Dorte Mandrup, Liz Diller and Mariam Kamara among those featured in new exhibition in Rome, alongside pioneering figures of the last century
Words by Francesca Perry
‘I am not a female architect, I am an architect.’ The Danish practitioner Dorte Mandrup has said this repeatedly throughout her career. And yet she, like many other talented architects, is featured in the MAXXI’s recently opened exhibition in Rome, Good News: Women in Architecture.
It can be deflating, sometimes, to see the work of women parcelled off into separate or special exhibitions, ‘othered’ even when celebrated. But as long as women do not enjoy parity with men – which they continuously do not, in terms of rights, pay and opportunities – it remains important to highlight and champion their work, even if only to remind other women that the patriarchy does not have to determine our future as well as our past.
Danish architect Dorte Mandrup, founder of Dorte Mandrup Arkitekter. Photograph: Torben Eskerod
The MAXXI exhibition centres the work of 11 contemporary practitioners from around the world: Mandrup, Liz Diller, Anupama Kundoo, Grafton Architects, Lina Ghotmeh, Jeanne Gang, Mariam Kamara, Kazuyo Sejima, Benedetta Tagliabue, Lu Wenyu and Assemble.
Architectural models, drawings, photographs and other media bring to life these architects’ projects – from Tagliabue’s Spanish Pavilion for the 2010 World Expo in Shanghai, to Ghotmeh’s Stone Garden (2020) in Beirut. Kamara has created a site-specific installation, Room for Instrospection, which offers visitors a quiet space ‘to meditate on the mastery, skills and indigenous knowledge that too often goes overlooked,’ says the architect.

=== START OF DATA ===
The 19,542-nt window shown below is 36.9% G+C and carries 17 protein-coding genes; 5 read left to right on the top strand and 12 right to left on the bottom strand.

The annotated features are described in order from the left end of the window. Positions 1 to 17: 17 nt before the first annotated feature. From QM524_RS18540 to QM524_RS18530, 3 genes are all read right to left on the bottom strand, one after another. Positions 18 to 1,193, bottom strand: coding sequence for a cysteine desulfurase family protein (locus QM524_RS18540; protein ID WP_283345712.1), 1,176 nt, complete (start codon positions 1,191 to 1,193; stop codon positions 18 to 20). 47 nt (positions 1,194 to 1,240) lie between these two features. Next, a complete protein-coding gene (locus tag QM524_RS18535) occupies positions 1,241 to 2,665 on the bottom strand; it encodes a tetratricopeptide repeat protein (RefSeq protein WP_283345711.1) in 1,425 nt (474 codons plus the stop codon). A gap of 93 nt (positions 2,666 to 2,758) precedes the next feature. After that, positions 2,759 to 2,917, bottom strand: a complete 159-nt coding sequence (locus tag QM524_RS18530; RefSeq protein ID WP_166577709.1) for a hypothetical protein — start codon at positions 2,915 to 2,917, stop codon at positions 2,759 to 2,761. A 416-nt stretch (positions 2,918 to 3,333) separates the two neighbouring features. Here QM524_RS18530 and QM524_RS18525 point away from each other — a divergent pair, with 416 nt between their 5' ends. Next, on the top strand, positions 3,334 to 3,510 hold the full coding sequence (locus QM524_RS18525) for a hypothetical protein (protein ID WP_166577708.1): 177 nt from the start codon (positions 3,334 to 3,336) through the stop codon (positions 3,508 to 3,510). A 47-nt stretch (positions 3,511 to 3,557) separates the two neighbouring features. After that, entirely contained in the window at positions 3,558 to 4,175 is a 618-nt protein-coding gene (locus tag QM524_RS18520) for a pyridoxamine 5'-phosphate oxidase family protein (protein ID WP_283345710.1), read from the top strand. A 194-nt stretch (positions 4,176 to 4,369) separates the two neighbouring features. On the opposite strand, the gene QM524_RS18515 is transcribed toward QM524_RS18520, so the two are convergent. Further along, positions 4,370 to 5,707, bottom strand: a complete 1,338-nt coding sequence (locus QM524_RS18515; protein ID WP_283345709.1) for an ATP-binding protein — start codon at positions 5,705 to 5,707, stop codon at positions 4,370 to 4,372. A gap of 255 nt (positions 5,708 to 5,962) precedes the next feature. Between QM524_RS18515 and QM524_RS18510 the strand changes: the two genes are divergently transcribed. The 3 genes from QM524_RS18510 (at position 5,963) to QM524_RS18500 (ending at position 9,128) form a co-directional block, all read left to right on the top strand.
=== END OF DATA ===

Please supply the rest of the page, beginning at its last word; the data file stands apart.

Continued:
Design for Niamey Cultural Center by atelier masōmī, led by Mariam Kamara
Mexican architect Frida Escobedo has also created a site-specific installation for the show – Unseen (2021) – which pays homage to Bauhaus designer Anni Albers and reinterprets one of her tapestry works, complemented by a video piece.
Curated by Pippo Ciorra, Elena Motisi and Elena Tinacci – with exhibition design by Matilde Cassani – Good News focuses not only on the work of these contemporary architects, but also the crucial advances made by women in architecture over the last century, whether through design, education, activism, or criticism. The exhibition also includes a reflection on the relationship between gender identity and space told through five videos produced as part of the Future Architecture Platform.
Norma Merrick Sklarek (1926–2012), the first Black woman to officially become an architect in New York, and in California. Image courtesy of Gruen Associates
As its title reflects, the exhibition is infused with a sense of optimism. ‘The expansion of the profession in the sense of gender equality contributes positively to the ability of architecture to respond to the urgencies of the present,’ explain the show’s curators, ‘especially in terms of ecological sensitivity, inclusiveness, and social sustainability.’ It might be worth reminding the audience, however, just what women continue to be up against, especially in certain parts of the world, in terms of enjoying the equality they deserve.
Good News: Women in Architecture in on show at MAXXI (National Museum of 21st Century Arts) in Rome, until 16 September 2022